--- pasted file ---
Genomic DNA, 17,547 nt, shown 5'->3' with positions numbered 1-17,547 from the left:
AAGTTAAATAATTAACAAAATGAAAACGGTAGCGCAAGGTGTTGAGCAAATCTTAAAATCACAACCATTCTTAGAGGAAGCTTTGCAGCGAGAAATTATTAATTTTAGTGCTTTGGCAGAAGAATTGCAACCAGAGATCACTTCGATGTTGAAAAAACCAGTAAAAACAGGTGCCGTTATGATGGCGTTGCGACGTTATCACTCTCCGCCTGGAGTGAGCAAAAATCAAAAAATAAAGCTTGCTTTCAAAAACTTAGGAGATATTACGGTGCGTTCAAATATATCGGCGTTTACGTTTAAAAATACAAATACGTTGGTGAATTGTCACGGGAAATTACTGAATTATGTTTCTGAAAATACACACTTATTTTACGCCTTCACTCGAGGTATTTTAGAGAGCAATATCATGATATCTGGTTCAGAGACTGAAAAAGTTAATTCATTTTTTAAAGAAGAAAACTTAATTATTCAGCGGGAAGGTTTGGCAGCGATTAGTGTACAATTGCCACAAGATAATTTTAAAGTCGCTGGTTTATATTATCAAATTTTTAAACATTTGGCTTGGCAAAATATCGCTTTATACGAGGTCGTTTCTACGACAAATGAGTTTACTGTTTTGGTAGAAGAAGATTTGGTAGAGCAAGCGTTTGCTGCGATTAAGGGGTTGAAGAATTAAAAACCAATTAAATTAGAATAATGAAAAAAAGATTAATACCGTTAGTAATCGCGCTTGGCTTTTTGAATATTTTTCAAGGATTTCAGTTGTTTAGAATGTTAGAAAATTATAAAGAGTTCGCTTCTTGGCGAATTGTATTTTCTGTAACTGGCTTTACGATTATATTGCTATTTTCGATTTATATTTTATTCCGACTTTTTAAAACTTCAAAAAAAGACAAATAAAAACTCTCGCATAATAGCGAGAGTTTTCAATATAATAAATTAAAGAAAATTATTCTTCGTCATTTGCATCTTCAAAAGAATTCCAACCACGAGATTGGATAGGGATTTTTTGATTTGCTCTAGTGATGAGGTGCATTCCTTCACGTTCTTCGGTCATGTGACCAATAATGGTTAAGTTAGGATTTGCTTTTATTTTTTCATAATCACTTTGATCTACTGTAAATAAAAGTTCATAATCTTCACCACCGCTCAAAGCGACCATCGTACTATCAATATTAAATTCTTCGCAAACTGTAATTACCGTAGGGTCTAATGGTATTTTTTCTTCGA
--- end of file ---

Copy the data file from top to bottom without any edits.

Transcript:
Genomic DNA, 17,547 nt, shown 5'->3' with positions numbered 1-17,547 from the left:
AAGTTAAATAATTAACAAAATGAAAACGGTAGCGCAAGGTGTTGAGCAAATCTTAAAATCACAACCATTCTTAGAGGAAGCTTTGCAGCGAGAAATTATTAATTTTAGTGCTTTGGCAGAAGAATTGCAACCAGAGATCACTTCGATGTTGAAAAAACCAGTAAAAACAGGTGCCGTTATGATGGCGTTGCGACGTTATCACTCTCCGCCTGGAGTGAGCAAAAATCAAAAAATAAAGCTTGCTTTCAAAAACTTAGGAGATATTACGGTGCGTTCAAATATATCGGCGTTTACGTTTAAAAATACAAATACGTTGGTGAATTGTCACGGGAAATTACTGAATTATGTTTCTGAAAATACACACTTATTTTACGCCTTCACTCGAGGTATTTTAGAGAGCAATATCATGATATCTGGTTCAGAGACTGAAAAAGTTAATTCATTTTTTAAAGAAGAAAACTTAATTATTCAGCGGGAAGGTTTGGCAGCGATTAGTGTACAATTGCCACAAGATAATTTTAAAGTCGCTGGTTTATATTATCAAATTTTTAAACATTTGGCTTGGCAAAATATCGCTTTATACGAGGTCGTTTCTACGACAAATGAGTTTACTGTTTTGGTAGAAGAAGATTTGGTAGAGCAAGCGTTTGCTGCGATTAAGGGGTTGAAGAATTAAAAACCAATTAAATTAGAATAATGAAAAAAAGATTAATACCGTTAGTAATCGCGCTTGGCTTTTTGAATATTTTTCAAGGATTTCAGTTGTTTAGAATGTTAGAAAATTATAAAGAGTTCGCTTCTTGGCGAATTGTATTTTCTGTAACTGGCTTTACGATTATATTGCTATTTTCGATTTATATTTTATTCCGACTTTTTAAAACTTCAAAAAAAGACAAATAAAAACTCTCGCATAATAGCGAGAGTTTTCAATATAATAAATTAAAGAAAATTATTCTTCGTCATTTGCATCTTCAAAAGAATTCCAACCACGAGATTGGATAGGGATTTTTTGATTTGCTCTAGTGATGAGGTGCATTCCTTCACGTTCTTCGGTCATGTGACCAATAATGGTTAAGTTAGGATTTGCTTTTATTTTTTCATAATCACTTTGATCTACTGTAAATAAAAGTTCATAATCTTCACCACCGCTCAAAGCGACCATCGTACTATCAATATTAAATTCTTCGCAAACTGTAATTACCGTAGGGTCTAATGGTATTTTTTCTTCGA